Lehigh Valley

Historic cemetery in Allentown faces new challenge

Historic cemetery in Allentown faces new challenge

ALLENTOWN, Pa. - A historic cemetery in Allentown is battling to stay alive. It seems like it's been one setback after another for the Union and West End Cemetery.

The cemetery dates back to the 1850's. Only Gettysburg has more Civil War veterans buried here but mother nature is creating another battle for the non-profit trying to run it.

"We have the first Mayor buried here, got a congressman buried here, have a medal of honor winner from the civil war buried here," Cemetery President Everette Carr told us.

But time and most recently the weather has taken its toll on Allentown's Union and West End Cemetery.

"The damage is quite extensive, this is the base of the angel," Lori Shultz said while showing us damage from a giant fallen tree limb. "We don't have insurance to pay for this."

That's not even the most monumental problem for the private non-profit run cemetery.

"It's sink hole," Carr said while showing us a fenced off area of the cemetery.

Carr says two sink holes developed in March after a heavy snow melt and rain.

This happened after cemetery land was weakened from a water main break brought on by a sinkhole on North 10th Street in December 2011.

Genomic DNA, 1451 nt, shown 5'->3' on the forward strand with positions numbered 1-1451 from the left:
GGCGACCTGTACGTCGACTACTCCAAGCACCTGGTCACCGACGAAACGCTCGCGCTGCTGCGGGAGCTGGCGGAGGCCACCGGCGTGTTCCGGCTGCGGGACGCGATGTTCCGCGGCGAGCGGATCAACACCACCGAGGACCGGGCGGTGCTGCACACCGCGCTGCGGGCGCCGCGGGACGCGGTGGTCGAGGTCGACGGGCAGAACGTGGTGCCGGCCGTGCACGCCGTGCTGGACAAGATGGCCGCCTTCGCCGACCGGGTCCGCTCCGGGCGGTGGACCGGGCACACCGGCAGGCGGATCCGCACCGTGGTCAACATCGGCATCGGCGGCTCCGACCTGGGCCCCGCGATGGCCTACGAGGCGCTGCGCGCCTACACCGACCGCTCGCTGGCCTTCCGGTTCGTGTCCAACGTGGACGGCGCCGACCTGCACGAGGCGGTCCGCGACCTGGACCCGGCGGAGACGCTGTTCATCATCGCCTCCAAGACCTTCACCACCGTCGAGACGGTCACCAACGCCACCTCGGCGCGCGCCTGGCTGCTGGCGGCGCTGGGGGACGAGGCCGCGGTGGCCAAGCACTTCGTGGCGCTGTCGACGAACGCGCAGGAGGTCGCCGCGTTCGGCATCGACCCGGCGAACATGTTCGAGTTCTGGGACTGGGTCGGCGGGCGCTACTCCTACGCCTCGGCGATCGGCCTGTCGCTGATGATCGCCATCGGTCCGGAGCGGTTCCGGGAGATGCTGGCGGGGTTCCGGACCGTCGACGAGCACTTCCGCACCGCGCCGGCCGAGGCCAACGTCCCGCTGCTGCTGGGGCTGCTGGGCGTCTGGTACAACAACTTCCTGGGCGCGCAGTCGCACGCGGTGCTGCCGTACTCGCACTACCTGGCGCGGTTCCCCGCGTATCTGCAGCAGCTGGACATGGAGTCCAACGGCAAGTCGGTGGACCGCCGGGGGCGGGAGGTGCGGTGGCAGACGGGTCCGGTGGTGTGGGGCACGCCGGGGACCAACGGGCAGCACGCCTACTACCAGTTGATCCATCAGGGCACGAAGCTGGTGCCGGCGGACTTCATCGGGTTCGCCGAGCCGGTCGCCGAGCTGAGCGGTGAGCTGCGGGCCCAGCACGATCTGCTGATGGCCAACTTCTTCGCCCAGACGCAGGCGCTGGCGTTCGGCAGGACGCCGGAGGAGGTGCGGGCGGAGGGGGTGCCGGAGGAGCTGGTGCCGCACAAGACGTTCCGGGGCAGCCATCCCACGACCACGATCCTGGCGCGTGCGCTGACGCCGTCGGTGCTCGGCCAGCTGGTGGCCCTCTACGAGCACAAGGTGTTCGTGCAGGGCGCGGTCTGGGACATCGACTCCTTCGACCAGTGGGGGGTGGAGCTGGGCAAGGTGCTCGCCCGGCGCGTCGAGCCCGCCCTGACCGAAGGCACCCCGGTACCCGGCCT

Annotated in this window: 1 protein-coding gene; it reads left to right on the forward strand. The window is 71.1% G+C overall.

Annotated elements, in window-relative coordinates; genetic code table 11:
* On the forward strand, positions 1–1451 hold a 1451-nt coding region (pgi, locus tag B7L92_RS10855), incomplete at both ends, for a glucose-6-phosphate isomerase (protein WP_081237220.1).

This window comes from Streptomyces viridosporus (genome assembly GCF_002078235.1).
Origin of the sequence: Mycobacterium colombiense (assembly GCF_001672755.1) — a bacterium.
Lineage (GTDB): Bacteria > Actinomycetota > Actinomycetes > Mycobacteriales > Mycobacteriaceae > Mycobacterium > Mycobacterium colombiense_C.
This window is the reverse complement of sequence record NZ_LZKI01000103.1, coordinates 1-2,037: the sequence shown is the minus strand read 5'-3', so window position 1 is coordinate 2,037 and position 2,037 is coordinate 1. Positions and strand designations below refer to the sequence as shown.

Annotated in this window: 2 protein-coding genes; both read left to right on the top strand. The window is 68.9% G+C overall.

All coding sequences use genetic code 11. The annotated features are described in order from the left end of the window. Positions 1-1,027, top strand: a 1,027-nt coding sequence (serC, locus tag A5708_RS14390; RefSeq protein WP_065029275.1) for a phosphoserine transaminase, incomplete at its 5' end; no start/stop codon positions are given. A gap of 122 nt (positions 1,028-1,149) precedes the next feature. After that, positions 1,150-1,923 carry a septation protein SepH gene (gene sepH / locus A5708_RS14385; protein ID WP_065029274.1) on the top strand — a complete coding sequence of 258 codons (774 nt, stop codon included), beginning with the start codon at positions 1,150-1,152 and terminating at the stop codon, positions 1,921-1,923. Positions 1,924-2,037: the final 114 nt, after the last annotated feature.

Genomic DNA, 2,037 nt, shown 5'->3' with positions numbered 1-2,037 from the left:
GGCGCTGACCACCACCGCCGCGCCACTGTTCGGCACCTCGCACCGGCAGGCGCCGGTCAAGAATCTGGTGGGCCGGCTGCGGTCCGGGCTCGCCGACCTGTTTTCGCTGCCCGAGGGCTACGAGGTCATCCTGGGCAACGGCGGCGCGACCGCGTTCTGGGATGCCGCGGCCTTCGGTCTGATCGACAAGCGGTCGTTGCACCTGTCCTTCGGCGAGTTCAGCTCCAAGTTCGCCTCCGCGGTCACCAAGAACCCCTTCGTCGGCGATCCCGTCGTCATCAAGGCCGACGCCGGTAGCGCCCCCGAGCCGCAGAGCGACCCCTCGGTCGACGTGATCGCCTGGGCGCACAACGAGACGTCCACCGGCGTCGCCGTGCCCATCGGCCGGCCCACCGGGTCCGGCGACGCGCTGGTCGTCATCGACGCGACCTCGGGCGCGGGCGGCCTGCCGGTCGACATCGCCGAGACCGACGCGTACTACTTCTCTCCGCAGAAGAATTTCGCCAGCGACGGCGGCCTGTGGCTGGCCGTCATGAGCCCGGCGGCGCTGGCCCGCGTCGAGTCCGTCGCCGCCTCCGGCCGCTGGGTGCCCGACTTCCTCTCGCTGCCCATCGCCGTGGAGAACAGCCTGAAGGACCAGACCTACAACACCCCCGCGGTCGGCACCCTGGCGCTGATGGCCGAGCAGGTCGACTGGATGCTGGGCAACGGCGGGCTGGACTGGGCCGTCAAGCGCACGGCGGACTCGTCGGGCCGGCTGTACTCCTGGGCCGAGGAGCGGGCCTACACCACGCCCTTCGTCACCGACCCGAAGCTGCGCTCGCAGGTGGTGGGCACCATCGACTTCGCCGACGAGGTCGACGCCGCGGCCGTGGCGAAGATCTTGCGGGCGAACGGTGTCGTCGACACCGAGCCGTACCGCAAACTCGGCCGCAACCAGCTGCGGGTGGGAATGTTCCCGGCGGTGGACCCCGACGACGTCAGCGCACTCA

"In order for them to really understand, what's going on, $10,000,"he said of a geologist firm's quote to look into the problem.

A steep price on just a budget of $14,000 per year. Carr admits that donations and volunteers are needed.

One of those volunteers is Wendie Lazansky She's part of the Old Allentown Preservation Association.

Through a grant the group is helping to plant over 140 rose bushes within the cemetery along Chew Street.

"I think it's a very important part of Allentown's history," she said.

So too does Everett he and his group of 9 board members are working to save history, so the cemetery isn't buried with it.

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